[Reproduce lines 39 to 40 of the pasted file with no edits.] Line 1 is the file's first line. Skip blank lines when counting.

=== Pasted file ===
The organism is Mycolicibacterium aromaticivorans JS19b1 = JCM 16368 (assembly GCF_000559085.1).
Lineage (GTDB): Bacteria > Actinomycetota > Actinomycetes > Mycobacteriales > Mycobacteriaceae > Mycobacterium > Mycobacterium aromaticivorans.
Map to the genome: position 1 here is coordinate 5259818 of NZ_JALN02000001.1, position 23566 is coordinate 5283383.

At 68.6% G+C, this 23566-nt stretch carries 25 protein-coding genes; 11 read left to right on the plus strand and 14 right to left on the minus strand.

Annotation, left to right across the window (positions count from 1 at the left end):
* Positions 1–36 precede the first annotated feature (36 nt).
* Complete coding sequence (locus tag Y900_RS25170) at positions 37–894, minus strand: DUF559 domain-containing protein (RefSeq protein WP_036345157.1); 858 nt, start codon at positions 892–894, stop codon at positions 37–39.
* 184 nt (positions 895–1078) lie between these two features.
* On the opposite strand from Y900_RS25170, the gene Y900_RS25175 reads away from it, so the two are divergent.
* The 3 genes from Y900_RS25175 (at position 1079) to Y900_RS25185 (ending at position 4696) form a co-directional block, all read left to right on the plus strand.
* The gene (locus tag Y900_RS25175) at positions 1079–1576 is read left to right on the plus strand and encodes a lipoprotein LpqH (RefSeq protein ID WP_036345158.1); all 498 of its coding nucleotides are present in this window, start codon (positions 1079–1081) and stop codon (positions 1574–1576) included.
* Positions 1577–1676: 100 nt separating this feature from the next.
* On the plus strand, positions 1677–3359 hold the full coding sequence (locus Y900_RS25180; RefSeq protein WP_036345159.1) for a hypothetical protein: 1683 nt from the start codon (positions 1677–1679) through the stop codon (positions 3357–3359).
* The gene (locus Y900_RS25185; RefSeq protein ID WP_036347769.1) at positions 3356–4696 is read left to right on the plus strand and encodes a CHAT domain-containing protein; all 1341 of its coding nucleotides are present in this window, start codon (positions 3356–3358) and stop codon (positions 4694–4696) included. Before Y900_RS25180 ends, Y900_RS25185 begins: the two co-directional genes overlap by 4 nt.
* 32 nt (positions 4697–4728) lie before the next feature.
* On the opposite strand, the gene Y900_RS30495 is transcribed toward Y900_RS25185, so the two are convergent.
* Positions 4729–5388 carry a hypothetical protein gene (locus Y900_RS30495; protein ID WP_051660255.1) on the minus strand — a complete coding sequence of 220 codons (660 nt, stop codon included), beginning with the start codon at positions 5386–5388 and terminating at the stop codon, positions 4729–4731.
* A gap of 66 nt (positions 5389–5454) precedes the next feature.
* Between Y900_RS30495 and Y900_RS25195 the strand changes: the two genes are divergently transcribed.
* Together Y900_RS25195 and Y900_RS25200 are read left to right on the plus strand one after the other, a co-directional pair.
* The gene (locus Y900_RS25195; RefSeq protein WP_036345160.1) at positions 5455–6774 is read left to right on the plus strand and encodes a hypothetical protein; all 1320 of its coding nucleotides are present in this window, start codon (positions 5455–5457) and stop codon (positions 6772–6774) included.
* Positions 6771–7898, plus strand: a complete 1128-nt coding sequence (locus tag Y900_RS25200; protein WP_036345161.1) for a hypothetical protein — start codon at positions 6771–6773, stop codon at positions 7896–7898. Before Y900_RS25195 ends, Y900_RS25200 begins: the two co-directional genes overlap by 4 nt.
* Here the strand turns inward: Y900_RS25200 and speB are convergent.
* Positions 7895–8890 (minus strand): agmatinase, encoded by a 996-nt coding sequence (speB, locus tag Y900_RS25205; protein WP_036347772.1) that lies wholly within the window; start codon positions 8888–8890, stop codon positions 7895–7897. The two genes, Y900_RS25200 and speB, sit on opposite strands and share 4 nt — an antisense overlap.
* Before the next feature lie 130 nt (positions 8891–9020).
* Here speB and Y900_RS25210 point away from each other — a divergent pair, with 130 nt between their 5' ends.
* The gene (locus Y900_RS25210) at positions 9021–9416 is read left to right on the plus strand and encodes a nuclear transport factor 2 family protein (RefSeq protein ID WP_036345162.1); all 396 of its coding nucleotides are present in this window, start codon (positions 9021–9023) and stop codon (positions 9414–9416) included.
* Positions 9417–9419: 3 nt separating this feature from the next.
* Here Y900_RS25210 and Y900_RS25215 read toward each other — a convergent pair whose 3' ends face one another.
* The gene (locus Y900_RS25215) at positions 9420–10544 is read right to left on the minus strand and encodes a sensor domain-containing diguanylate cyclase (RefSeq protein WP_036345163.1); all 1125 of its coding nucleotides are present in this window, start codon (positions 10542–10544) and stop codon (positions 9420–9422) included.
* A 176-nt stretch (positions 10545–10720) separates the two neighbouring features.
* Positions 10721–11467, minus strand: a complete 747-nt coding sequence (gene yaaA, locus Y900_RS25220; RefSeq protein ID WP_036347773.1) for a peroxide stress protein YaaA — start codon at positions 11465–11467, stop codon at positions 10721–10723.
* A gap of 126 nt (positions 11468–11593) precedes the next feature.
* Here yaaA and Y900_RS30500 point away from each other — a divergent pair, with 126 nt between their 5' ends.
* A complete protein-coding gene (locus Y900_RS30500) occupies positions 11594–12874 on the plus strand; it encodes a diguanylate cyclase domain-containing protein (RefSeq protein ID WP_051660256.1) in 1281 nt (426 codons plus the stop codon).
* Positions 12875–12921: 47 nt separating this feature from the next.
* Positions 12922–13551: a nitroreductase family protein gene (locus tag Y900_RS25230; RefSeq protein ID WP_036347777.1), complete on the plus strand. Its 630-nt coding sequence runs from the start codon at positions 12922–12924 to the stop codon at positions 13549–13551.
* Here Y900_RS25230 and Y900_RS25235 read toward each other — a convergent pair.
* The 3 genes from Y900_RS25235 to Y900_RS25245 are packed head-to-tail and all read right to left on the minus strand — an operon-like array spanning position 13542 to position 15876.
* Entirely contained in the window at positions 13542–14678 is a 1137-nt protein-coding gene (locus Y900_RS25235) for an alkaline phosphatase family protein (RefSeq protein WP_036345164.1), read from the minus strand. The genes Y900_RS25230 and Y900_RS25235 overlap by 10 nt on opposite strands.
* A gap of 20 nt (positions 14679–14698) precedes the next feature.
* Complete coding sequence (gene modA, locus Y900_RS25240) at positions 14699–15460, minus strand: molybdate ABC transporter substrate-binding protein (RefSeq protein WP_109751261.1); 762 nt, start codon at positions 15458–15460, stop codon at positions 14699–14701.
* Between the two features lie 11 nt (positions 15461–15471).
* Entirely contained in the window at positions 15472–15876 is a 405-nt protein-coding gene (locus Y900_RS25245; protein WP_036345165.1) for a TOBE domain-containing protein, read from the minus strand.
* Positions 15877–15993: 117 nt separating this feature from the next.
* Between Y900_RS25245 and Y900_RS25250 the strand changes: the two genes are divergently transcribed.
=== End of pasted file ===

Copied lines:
* The 3 genes from Y900_RS25235 to Y900_RS25245 are packed head-to-tail and all read right to left on the minus strand — an operon-like array spanning position 13542 to position 15876.
* Entirely contained in the window at positions 13542–14678 is a 1137-nt protein-coding gene (locus Y900_RS25235) for an alkaline phosphatase family protein (RefSeq protein WP_036345164.1), read from the minus strand. The genes Y900_RS25230 and Y900_RS25235 overlap by 10 nt on opposite strands.